Åland Islands: Self Governing Islands

This is the fourth in a series of articles about self governing Islands and what we in Orkney can learn from their governance. The Islands Bill is currently making its way through the Scottish Parliament and it will see more powers transferred to Orkney. 

Aland islands

The Aland Islands ( Mysid)

The  Åland Islands are part of Finland lying to the south west of it. As in Orkney it is not just one island but is made up of an amazing 6,700 islands of which 65 are inhabited. Today 40%  of the population of 28,000 live in the main town of Mariehamn.

The language spoken is Swedish. The islands were once governed by the Kingdom of Sweden and only became part of what was then known as the Grand Duchy of Finland in 1809. Finland gained its independence from Russia in 1917. When this happened the Åland Islanders wished to return to Swedish governance. The issue was finally ‘settled’ in 1921 by The League of Nations who ‘awarded’ the islands to Finland. There were conditions.

“Finland was placed under an obligation to guarantee to the population of the islands their Swedish culture, language, local customs and the system of self-government. Åland had become demilitarised as a result of the peace negotiations in Paris in 1856 after the Crimean War. When the sovereignty issue was solved by the League of Nations in 1921, the demilitarisation of 1856 was confirmed. The convention also neutralised Åland. The demilitarisation was confirmed in the 1947 Paris Peace Treaty.” (Ministry of Foreign Affairs Finland)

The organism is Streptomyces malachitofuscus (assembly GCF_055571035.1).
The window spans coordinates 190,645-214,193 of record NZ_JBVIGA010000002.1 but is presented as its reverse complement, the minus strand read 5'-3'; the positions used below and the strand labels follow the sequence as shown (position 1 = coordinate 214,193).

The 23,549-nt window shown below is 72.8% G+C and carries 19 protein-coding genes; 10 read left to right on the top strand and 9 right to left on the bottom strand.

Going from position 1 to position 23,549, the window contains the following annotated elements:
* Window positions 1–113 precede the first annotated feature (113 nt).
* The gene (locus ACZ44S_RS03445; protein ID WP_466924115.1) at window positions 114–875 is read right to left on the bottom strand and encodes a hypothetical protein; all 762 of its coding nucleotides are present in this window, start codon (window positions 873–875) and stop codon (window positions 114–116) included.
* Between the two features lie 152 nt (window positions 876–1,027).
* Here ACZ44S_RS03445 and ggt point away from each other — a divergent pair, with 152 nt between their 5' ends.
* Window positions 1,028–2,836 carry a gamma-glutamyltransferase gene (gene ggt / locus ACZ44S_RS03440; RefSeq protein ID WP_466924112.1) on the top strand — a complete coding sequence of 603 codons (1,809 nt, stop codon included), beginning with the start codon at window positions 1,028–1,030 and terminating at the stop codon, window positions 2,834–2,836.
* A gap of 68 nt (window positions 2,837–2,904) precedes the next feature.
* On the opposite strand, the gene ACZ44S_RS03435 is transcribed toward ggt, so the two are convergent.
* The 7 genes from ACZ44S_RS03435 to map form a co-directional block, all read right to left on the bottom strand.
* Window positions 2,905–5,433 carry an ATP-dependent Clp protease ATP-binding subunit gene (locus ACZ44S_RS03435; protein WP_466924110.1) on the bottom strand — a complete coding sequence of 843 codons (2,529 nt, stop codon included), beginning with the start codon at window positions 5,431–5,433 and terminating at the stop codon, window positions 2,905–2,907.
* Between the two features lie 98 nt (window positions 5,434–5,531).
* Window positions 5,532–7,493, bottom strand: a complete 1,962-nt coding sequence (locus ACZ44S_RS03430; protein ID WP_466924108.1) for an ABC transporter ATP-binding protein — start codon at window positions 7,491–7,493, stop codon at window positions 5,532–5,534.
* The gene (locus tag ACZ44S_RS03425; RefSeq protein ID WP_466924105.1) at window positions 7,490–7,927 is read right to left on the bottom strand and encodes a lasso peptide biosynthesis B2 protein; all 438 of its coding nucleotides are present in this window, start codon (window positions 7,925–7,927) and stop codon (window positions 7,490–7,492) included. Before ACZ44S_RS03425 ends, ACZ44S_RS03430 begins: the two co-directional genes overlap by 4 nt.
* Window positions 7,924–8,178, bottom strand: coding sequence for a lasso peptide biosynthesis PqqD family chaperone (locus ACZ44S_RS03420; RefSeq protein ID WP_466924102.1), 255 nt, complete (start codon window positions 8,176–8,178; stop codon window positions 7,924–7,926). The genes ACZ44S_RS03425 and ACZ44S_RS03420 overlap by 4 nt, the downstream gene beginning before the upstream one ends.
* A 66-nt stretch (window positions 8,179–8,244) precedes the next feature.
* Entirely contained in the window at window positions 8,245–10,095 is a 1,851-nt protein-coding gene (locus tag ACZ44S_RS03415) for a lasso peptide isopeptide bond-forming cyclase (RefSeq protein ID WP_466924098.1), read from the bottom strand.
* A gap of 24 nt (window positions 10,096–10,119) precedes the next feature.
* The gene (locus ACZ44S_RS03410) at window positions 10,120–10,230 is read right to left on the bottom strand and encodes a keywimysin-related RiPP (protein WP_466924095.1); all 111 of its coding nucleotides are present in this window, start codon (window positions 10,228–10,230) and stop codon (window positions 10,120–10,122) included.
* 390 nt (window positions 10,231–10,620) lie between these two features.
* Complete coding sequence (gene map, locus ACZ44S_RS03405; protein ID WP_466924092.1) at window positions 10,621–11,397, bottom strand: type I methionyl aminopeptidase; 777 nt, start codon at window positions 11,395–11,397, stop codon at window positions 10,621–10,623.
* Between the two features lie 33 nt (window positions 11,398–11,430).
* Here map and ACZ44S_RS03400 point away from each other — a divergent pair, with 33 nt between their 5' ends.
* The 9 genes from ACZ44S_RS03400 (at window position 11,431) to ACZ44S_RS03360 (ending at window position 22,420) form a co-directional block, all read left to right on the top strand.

Finland, population 5,471,753, joined the EU in 1995. Like many self governing  islands Åland has a special relationship within the EU having agreed to membership after 2 referendums. The agreement of Åland was required for membership to take place.  The special relationship includes the sale of tax free goods to passengers travelling between the Åland Islands and other EU Member States. Åland is also a member of The Nordic Council.

Flag is Aland

Flag of Aland

The elected Parliament of Åland with its 30 members has control over:

  • education, culture and the preservation of ancient monuments

  • health and medical care

  • the environment

  • promotion of industry

  • internal transport

  • local government

  • policing

  • postal communications

  • radio and television

It can pass some minor laws for the islands, raise its own taxes and has a lump sum devolved to it from Finland. Very similar to the way Scotland receives money back from Westminster from taxes it has paid to the UK exchequer.

Finland retains control over

  • foreign affairs

  • most areas of civil and criminal law

  • the court system

  • customs

  • state taxation

In 2002 Åland adopted the Euro as its currency. The population enjoy a long life expectancy with an average of 81 years and a very low unemployment rate of 3.6%.  The main employment at 34% is in public services with tourism and transport also being important. Only 4% of the population are engaged in Agriculture.


Veivro, Aland (Eivid State)

Over several weeks The Orkney News has looked at different island groupings and how they use the degree of self governance that they have. Orkney has so many advantages with its low population density and highly qualified but ageing workforce. There are many variations and options available to how islands can be governed but the one thing remains constant – we all share the commonality of being islanders. Next week we will again feature another self governing island.

Reporter: Fiona Grahame

You can find out more information here about Åland  and Statistics


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